Concept: Asthma - Measuring Prevalence
Last Updated: 2020-07-17
Definition and Literature Review
Manitoba Asthma Algorithms
1. Kozyrskyj et al. (2004)Asthma Detection Using Physician Billing / Tariff Codes
In Kozyrskyj et al. (2004) children with persistent asthma were identified as having one or more physician claims or hospitalizations for asthma-like diagnoses (ICD-9-CM 493) in one year, or, in the absence of these diagnoses, one or more prescriptions for an inhaled corticosteroid or chromone, or Ketotifen concomitant with an inhaled or oral beta-agonist, or two or more prescriptions for an inhaled or oral beta-agonist. This study focused on children aged 5 to 15 years.2. Lix et al. (2006)
In Lix et al. (2006) the following ICD-9-CM diagnosis code was used in combination with prescription drugs to identify asthma cases:
- 493 - Asthma
Prescription Drug(s)Drugs used for treatment of Asthma are complex and often overlap with treatments for other conditions. The definition used in this study followed work done by Kozyrskyj et al. (2004) and was updated by Lix et al. (2006) with input from asthma researchers and pharmacists working with MCHP. A complex set of drugs was defined primarily on Drug Identification Number (DIN) , route, and active ingredient (see SAS code below). Initial selection of drugs was based on Anatomical Therapeutic Chemical (ATC) code: R03A (Adrenergics, inhalants), R03B (other drugs for obstructive airway diseases, inhalants), R03C (other drugs for obstructive airway diseases, inhalants), and R03D (other systemic drugs for obstructive airway diseases). Based on DIN, active ingredients and route a number of drugs were excluded from this list and one additional drug (Ketotifen, R06AX17) was included.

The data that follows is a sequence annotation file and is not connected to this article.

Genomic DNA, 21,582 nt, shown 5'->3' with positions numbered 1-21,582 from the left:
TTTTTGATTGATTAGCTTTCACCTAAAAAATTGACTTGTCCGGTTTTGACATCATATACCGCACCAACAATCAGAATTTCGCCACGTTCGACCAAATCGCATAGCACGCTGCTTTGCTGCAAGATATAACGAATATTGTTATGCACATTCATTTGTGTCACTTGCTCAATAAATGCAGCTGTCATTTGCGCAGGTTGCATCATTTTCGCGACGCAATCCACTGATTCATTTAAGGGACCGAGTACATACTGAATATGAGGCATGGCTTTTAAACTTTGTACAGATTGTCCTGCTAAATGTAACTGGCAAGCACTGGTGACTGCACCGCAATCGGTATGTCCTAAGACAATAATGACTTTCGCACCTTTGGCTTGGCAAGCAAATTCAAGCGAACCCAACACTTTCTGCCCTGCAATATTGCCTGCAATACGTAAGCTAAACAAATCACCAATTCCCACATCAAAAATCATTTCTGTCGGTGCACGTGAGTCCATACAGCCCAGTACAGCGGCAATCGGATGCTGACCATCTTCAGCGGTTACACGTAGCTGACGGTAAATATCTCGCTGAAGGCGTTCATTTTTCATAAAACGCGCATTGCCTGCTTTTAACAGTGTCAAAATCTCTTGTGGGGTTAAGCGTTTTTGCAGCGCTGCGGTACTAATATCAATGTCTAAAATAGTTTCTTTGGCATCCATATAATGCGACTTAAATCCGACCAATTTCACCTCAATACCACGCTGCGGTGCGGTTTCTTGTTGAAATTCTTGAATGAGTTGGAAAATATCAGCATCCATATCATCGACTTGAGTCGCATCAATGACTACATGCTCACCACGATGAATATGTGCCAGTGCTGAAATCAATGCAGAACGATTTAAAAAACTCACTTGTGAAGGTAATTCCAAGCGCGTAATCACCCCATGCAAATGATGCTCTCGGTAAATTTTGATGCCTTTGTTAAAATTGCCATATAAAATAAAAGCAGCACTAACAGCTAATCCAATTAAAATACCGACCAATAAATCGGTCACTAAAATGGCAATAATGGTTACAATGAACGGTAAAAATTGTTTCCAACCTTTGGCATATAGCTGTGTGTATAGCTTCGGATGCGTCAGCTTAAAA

Comparisons were made between different sources of data. DINs were identified using only ATC codes (above), those identified through the use of the CPS with a primary indication for asthma, and the definition developed by Kozyrskyj and others for use by Lix et al. (2006) - Excel File of Drugs - 2006 (internal access only)).
See Table of Prescriptions for more information.SAS Code for Identification of Asthma Drugs3. Lix et al. (2008)
See SAS code for identification of asthma drugs (internal access only) below.Calculating Population-based Rates
Based on work done by Lix et al. (2006) , multiple administrative definitions of chronic diseases were compared with survey data. The definitions looked at multiple age groups (12-18, 19-49, 50+), multiple years of administrative data (1, 2, 3, 5), and different data sources of administrative data (medical services/physician claims, prescription drugs, and hospital discharge abstracts). The 'best' definition for identification of individuals with asthma was 5 years of data using all of the data sources. It should be noted that using prescription drugs alone had high sensitivity (81.5%) at 5 years.